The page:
To be more accurate, I was beetle and bug hunting, these being the easiest invertebrates to find at this time of year. Beetles were thin on the ground today though, and especially thin up in the trees and bushes where I concentrate my searches – I tend to think that by the time they’re down on the ground, in grass tussocks or under garden debris, they’re trying to hibernate, and I should leave them to get on with doing it. There were a few nice bugs around though, and here are two of them.
I was surprised to read that although it’s a native species in the UK, until a few years ago the green shieldbug was confined to southern England. It’s yet another beneficiary of climate change though, and is now marching steadily northwards. In its wake another species, the southern green shieldbug, is moving into the south of the country from the Continent, but as far as I know that one hasn’t yet reached the Shire. Both are sap suckers, but the native (sometimes called common) green shieldbug isn’t considered to be a pest, even by keen gardeners. Its European cousin can be more problematic, but it tends to arrive here at the end of the growing season, so hasn’t yet had war declared on it.
I usually find green shieldbugs on my hazel trees, this being one of their favourite larval food plants, but they will eat a variety of plants and can turn up almost anywhere: this one was on an ornamental grass by the wildlife pond. Adults are quite large by bug standards, at around 12mm in length, but their colour can still make them tricky to spot when they’re in shade. This one is starting to move from its bright green summer colouration to the bronze livery they adopt before going into hibernation. When they emerge in the spring they rapidly turn green again before going off to look for a mate.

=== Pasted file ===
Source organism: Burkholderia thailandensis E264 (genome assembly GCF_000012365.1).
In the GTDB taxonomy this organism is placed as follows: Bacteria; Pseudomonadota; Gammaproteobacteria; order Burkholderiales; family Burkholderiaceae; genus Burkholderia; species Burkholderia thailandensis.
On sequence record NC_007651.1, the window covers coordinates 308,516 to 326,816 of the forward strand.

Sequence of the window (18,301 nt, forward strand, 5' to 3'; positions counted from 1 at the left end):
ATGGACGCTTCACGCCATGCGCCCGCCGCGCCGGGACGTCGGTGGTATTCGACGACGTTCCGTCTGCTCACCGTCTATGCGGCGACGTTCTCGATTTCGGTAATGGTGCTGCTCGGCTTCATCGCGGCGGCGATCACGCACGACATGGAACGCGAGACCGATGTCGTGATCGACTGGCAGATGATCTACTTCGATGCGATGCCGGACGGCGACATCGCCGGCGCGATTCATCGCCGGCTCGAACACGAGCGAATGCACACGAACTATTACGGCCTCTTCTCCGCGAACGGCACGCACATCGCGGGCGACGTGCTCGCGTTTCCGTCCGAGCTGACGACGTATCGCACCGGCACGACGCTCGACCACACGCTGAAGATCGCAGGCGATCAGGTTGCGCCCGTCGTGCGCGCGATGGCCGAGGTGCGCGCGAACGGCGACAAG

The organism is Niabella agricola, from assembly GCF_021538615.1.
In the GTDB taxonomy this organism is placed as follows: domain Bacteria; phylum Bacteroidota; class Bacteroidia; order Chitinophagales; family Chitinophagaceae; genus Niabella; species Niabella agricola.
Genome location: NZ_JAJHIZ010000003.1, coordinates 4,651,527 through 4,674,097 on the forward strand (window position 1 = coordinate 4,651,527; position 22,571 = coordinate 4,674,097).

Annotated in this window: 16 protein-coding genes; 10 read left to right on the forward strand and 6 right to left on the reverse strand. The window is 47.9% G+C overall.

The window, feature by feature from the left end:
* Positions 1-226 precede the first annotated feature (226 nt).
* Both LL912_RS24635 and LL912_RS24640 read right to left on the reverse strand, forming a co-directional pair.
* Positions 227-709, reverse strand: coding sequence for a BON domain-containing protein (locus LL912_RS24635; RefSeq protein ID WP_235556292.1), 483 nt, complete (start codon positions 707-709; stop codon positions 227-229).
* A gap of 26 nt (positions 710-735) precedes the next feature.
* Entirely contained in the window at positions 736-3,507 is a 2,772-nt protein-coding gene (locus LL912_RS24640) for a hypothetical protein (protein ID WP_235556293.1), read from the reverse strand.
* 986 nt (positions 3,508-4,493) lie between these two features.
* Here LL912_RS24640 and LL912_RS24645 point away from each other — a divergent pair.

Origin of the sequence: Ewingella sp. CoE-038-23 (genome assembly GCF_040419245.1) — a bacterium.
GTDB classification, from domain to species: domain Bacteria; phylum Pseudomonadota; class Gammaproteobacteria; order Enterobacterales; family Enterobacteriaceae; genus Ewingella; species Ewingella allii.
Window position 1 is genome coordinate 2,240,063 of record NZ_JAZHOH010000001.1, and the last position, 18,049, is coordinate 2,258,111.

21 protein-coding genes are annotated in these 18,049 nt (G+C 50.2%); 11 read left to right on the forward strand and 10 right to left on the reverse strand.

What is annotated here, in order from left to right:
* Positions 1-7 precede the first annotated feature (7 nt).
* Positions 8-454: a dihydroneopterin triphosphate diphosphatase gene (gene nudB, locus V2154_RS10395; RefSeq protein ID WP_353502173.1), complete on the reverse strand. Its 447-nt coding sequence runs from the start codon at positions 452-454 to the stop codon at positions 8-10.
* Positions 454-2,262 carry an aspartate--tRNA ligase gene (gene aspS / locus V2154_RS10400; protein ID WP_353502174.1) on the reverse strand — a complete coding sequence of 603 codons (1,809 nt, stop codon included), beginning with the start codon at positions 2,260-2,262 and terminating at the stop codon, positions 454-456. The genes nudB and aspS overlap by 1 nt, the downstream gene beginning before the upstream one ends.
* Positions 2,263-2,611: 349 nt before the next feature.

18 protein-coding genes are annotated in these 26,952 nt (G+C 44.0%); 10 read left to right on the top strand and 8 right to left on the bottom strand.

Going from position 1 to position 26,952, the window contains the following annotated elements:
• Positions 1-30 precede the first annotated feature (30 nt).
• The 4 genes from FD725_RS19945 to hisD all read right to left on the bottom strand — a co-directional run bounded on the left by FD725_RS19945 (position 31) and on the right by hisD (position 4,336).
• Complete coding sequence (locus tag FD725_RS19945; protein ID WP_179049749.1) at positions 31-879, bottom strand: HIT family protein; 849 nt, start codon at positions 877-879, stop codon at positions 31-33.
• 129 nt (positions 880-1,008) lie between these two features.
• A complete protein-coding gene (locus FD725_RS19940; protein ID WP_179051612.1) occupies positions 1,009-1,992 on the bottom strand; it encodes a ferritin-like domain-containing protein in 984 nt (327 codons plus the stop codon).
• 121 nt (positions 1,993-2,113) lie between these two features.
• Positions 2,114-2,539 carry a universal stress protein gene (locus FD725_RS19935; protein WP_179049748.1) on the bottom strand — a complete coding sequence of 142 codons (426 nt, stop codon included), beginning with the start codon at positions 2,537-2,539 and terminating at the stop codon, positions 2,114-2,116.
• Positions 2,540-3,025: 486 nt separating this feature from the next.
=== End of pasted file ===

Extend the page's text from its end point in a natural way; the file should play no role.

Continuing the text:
The extra is the oddest photo I took today, but I think quite interesting. I was walking back home after touring the village on my bug-and-beetle hunt, when something flew towards me and landed on my glasses, so I carefully removed them and put them on top of the garden wall to see what it was. Except by then, of course, I had no glasses on, so I could only make out a vague blur. Luckily the camera came to my rescue, and revealed a little plant bug called Pinalitus cervinus – it’s about 4mm long, and is mainly found on hazel and ivy. In fact I’d been trying to photograph one on ivy earlier, just down the lane, but it had been highly uncooperative and I’d only managed blurry record shots. I like to think that it had a fit of conscience as I walked away, and pursued me to make sure I got a better photo. Or maybe I’m a bug whisperer and I never knew it….
I see that today is the 17th anniversary of the founding of Blipfoto. I’ve only been here seven and a half years, but that in itself is fairly remarkable, because when I began my journal in May 2014 I only intended to use it to motivate myself through a 365. Having completed that project though, I never quite got round to giving up the daily photo habit, and this is my 2703rd entry. I owe Blipfoto a lot: I’ve gained both LRPS and CPAGB during the time I’ve been blipping, and I’ve been successful in competitions and in getting my work into exhibitions – none of which I’d even have thought of attempting a decade ago. More importantly, I’ve become fascinated by wildlife and the challenge of photographing it, and when I’m asked what I do I now have the confidence to describe myself as a nature photographer and blogger. Thank you Blipfoto – and many happy returns!